Konstantin Grcic: For me, it is a luxury to be able to try out and build something like this, here with the help of a young carpenter from Brindisi in Apulia. He has realised quite a few things for Umberto Riva. He is very good at his craft. And he is someone who simply wants to do something different. Everything is made of wood, with very different volumes. We just built it that way. Then it was filled over and painted by hand. Because I wanted you to be able to see the brushstroke.

In addition to industrial design, your work often includes projects for galleries, such as Kreo in Paris. You have also worked with the gallery of Roberto Giustini and Stefano Stagetti in Rome. What is the attraction of such projects?

Konstantin Grcic: There is a free space that I use to try out certain ideas. I don't want to do too many similar things. My world is a different one. But the industry is very conditioned. There are always the same thresholds that you can't seem to cross. Sometimes I use my creative space to do it anyway. And sometimes an interesting feedback loop emerges. You realise that we have now built this impossible thing and suddenly it is no longer so impossible. And then something could actually happen, which in turn radiates back to the industry. I'm not the only one who sees it that way; the Bouroullecs, for example, practise it. For me it is a very valuable addition. It's a path that always becomes important. At the same time, you quickly get into a strange bubble.

So not too many free projects?

Konstantin Grcic: Some work exclusively in such a world. Others do too much in this direction from my point of view. My approach is not that. For me, it results in being able to do projects differently and better for the industry and thus bring something back.

Do you have an explanation for why the development in design is so stagnant? I've been coming to Milan for decades and maybe I'm too old. You've seen a lot of things and idealise the past. Nevertheless, despite all the effort that has been put into Milan in 2022, there is a clear stagnation. Younger people also have this perception. What is your explanation?

Konstantin Grcic: I have been frustrated for a long time. This furniture fair is the first after two years of pandemic. Topics like climate change have been on the agenda for a long time and now the war is added to it, with consequences that now actually force us to think and do many things differently. As clear as that is, the industry is slowly coming to terms with it. I know the industry too well. I know that this tanker is moving very slowly.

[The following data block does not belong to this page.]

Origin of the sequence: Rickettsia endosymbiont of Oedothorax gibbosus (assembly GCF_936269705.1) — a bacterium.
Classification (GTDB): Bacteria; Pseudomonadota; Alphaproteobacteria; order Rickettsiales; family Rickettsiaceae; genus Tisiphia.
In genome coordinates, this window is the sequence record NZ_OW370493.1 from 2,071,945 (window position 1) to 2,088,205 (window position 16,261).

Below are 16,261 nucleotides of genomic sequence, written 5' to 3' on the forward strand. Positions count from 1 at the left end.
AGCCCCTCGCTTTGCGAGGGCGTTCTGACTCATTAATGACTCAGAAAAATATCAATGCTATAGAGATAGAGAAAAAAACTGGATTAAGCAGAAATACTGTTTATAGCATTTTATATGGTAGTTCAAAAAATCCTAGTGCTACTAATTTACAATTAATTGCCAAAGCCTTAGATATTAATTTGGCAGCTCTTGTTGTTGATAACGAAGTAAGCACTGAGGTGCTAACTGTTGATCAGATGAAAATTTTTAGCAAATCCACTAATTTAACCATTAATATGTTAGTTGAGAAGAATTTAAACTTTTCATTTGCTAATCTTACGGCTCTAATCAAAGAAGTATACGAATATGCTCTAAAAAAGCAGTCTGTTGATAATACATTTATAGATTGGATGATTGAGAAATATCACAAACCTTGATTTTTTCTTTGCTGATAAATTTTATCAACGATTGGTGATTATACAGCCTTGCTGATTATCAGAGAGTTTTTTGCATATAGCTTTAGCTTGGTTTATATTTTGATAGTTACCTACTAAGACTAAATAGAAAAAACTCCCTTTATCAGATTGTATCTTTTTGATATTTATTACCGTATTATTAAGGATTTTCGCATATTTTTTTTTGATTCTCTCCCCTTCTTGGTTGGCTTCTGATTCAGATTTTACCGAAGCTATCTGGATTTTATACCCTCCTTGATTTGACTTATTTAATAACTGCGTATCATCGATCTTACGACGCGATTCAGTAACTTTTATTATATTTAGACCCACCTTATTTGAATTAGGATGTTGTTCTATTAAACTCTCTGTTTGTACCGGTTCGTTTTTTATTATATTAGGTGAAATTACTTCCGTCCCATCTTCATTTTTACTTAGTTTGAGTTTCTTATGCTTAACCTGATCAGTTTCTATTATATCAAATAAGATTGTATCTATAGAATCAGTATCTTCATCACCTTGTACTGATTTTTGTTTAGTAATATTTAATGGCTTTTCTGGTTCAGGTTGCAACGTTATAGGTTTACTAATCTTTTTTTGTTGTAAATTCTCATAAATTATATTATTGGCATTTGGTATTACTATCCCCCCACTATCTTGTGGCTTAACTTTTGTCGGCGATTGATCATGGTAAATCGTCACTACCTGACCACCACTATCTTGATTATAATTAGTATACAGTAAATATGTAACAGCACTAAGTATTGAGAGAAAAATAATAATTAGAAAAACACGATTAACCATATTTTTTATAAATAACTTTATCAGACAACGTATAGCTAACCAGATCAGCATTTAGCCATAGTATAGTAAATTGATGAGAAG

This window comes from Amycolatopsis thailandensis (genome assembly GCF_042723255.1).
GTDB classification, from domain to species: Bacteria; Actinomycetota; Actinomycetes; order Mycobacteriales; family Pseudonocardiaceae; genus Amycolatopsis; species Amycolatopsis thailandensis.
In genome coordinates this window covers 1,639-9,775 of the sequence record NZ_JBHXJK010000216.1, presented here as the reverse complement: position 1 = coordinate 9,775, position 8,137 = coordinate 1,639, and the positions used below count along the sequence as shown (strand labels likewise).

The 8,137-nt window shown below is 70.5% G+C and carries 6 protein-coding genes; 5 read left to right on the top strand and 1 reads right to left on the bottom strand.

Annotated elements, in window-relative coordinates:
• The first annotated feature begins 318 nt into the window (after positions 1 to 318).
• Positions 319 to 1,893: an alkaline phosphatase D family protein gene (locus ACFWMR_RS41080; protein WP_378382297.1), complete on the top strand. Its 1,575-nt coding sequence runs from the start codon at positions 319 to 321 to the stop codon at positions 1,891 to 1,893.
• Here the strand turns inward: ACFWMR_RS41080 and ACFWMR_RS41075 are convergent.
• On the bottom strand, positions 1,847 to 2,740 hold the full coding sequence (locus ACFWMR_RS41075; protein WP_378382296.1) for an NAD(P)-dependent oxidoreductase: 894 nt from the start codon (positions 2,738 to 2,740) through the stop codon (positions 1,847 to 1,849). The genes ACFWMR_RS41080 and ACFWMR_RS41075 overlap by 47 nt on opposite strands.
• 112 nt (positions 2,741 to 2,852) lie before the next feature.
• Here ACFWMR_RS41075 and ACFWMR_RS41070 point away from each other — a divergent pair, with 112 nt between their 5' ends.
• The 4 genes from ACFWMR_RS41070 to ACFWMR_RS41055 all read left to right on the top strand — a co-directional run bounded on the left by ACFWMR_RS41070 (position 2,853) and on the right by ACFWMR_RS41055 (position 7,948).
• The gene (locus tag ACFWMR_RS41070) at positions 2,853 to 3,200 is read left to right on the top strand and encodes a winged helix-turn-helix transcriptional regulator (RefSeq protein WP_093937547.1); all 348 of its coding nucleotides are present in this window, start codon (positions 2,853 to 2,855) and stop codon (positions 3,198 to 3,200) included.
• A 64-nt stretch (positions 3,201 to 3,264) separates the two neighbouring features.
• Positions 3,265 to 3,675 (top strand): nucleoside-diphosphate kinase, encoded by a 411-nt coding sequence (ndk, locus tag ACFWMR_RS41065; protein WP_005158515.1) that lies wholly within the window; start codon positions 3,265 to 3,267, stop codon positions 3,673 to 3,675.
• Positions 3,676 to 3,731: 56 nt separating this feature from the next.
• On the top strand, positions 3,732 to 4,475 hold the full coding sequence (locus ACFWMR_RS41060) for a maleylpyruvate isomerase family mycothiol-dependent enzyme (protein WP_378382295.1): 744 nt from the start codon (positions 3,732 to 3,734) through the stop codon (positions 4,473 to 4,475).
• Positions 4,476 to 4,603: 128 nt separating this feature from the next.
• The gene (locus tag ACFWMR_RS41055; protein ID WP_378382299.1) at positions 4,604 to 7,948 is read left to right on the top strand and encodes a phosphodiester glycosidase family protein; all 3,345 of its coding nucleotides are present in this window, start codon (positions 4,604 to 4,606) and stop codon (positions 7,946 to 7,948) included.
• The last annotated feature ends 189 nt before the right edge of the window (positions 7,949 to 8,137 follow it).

Apparently, old objectives and methods still work too well for the pressure to change to be felt?

Konstantin Grcic: That is the closest approach I would take. But I notice a total insecurity. It is urgently necessary to find tools to free oneself from this insecurity. There is a sense of total lethargy and complete lack of plan, almost laziness. I don't have much good to say. I thought you could at least see a few companies moving at the fair. But I wasn't looking so much for the products. I'm interested in how the companies present themselves. It starts with the stand. Goes on with the selection they show there. Is there any statement they make? And I found that very disappointing. Who showed, said or even hinted at anything relevant? At least something that would have convinced you so then. I thought that was bad. I'm in the middle of it too.

But that is not your perception alone?

Konstantin Grcic: All designers have this discussion with manufacturers. We try to push it and a lot of things don't get there, get stuck. Yes, there is the pandemic, supply chains that don't work and other problems and total uncertainty. Pandemic and now the war. That is all true. But this "business as usual" cannot be the answer. I find it extremely unpleasant.

What could be an answer? How do you get out of it?

Konstantin Grcic: There is another generation that has nothing to do with the industry anyway and doesn't want to.

Does this new generation know the possibilities of cooperation with the industry?

Konstantin Grcic: Rather not. I don't find any approaches or answers there either. Perhaps from the point of view of this young generation, the rejection is understandable. At the moment, however, I don't see anything being articulated and coming out. Nothing grows out of the rejection. There are no relevant proposals of their own. It is as clear as daylight: simply staying in one's own kitchen to cook up new material will not work.

Do such questions also play a role in your teaching at the HfbK in Hamburg?

Konstantin Grcic: These are topics that I discuss with the students in Hamburg. They don't know anything about the industry yet either. I don't want to missionise them at all, but at least I try to get them to know something about what the industry can basically do and what it could actually stand for. It could be a vehicle that we need to change things. Did you meet Hamburg students in Milan?

I didn't notice them.

Konstantin Grcic: They were on the road with purple waistcoats. They wanted to be present in Milan. But it's difficult to exhibit here if you're not ECAL. And what should you show as a university? And so we turned it around and said: go to Milan and collect as much as you can. Gather experiences, but also information. Talk to people, exchange ideas, get to know people. And now they have swarmed out in their purple waistcoats and are doing interviews. And I am very curious to see what they bring back.